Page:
I’ve also learned that none of this preparation would guarantee I was immune from stress, anxiety or even pre or post-natal depression. But I feel stronger and my maternal mental health is the priority – the same way an airline advises guardians to place their own oxygen masks on themselves before placing on their children’s’ masks.  Don’t get me wrong, I’d never been more sleep deprived, busy, still having the ups and downs of daily life with a young family but I feel I’ve acquired the tools to cope, or at least know where to get support if it all feels too much at times.

There is so much more to my life and indeed my family’s life, than what I’ve recounted here. It’s a small but important part of my pregnancy and motherhood experience. Overall though it’s been amazing, albeit exhausting but coloured with great memories, happy kids, following dreams and living as fully as we can while a bit tired and giving it our all. There is no shame in talking about our vulnerabilities as mums and I’d love to see more women sharing their thoughts.

This last part is SO So important. In a nutshell, that’s why I’m proud to support the #pyb2019 campaign. We all need to talk to each other about these things.. Have the conversation and really mean it when we ask each other How Are You, Whats on Your Mind?  It’s all too easy to ask how ‘bump’ is or to coo over the baby once born.. But mums need all the support and self-care they can get to survive the tough times and stay mentally, emotionally and physically strong too.  It does take a village after all.. And going to a #pyb2019 might just introduce you to yours.

Laura Steerman

March 2019


Brand Ambassador

Brona English



I am delighted to announce I am now a proud ambassador for @maternalmhawareness
and @quaintbaby_ultrasoundart will be painting my bump soon to raise awareness for maternal mental health but for now would like to take this opportunity to #bustamyth about bonding.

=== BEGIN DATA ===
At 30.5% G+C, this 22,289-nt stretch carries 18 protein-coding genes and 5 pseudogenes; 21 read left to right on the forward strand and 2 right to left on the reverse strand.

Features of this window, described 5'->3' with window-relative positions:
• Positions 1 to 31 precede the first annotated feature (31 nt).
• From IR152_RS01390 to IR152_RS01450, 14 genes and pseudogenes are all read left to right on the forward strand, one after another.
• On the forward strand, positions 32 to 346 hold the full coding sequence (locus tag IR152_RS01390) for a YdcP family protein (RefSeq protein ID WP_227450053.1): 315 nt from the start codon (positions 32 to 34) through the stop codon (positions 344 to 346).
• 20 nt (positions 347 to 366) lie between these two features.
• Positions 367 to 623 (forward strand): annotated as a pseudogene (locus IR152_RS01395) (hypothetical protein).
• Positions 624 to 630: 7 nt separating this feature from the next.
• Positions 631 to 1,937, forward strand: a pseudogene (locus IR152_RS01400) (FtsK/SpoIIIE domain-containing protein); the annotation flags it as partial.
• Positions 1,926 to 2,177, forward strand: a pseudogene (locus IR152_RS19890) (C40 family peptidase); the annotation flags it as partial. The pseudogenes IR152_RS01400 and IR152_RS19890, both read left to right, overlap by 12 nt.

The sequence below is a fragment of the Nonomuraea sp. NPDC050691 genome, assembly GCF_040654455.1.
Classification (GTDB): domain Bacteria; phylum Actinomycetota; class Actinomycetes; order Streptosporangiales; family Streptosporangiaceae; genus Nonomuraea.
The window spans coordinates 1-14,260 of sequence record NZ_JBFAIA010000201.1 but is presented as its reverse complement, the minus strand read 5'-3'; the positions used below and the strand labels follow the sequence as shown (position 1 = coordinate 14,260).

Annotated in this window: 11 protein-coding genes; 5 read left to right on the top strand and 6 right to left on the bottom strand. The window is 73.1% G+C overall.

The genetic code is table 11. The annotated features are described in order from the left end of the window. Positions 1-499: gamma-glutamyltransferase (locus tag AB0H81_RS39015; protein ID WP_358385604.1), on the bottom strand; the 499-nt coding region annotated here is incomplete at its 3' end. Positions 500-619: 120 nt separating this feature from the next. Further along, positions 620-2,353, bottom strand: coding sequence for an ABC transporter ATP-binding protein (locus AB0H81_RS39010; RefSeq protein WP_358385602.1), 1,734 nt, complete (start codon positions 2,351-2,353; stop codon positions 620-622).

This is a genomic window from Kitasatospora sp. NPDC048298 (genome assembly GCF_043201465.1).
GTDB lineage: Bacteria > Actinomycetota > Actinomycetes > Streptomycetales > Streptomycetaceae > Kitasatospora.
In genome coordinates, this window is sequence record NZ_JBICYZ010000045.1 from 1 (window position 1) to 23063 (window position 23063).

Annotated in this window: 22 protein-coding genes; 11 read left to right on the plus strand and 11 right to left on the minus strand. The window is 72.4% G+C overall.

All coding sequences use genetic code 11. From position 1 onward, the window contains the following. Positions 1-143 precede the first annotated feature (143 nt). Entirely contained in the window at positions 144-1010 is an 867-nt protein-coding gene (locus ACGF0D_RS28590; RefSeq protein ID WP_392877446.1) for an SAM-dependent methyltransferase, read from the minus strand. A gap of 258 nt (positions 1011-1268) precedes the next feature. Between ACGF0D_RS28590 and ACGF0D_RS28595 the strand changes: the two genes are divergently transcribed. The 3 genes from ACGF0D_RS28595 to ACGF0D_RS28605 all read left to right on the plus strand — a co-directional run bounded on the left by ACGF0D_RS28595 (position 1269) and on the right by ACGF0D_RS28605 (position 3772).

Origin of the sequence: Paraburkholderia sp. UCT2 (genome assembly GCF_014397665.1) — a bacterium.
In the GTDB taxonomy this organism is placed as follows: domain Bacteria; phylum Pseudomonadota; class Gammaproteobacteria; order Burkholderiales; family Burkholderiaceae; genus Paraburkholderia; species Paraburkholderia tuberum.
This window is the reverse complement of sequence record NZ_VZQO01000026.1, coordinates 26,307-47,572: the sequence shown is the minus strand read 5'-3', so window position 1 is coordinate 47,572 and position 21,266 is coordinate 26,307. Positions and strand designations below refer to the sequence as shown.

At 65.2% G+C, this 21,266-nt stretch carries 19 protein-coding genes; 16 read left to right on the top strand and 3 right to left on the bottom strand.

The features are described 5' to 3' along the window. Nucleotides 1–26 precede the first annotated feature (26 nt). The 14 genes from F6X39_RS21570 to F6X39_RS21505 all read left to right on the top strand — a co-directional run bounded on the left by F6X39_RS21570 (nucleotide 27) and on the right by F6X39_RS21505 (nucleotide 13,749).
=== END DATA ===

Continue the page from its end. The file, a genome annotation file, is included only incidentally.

Becoming a mammy of two in the coming months is a little disconcerting. My bond with Oisín didn’t come immediately. I didn’t experience the “magical moment” I had imagined. At the time I felt guilty as he was very much a wanted baby. The bond was something I expected to happen instantly.

For some mothers, bonding can take days, weeks or months. For me this was gradual. We just needed to get to know each other. I’m not someone who believes in love at first sight. Sure my husband is testament to this. It took me about two years to give @darren.english a chance 😂 My love for Oisín is like no other now. Its difficult to put into words. There is nothing I wouldn’t do for him.

Exhaustion, a traumatic birth, being separated from Oisín straight after the birth and for 2 nights due to a special care admission, frustration with breastfeeding not going to plan and post natal depression are all reasons for not bonding straight away. Who knows, for some mothers there is no reason. Everything could go well this time round and the “magical moment” might still not happen.

However, I know what to expect this time. I am looking forward to meeting this little one and getting to know them. I have a big heart and I’m sure it will flourish to love another baby just the same.

If you’re reading this and struggling to bond with your baby, or due to give birth soon. In my opinion the “magical moment” is a myth, not bonding straight away is normal and very common. Its not spoken enough, postpartum is not a fairy tale and the expectation for things to go smoothly is not a reality. However, I promise it will all work out in the end. If it didn’t work out, I wouldn’t be pregnant with number 2 now would I?

Did you get that magic moment or did you’re love grow as time went by? I’d love to know I’m not the only one.

#maternalmentalhealthawareness #maternalmentalhealth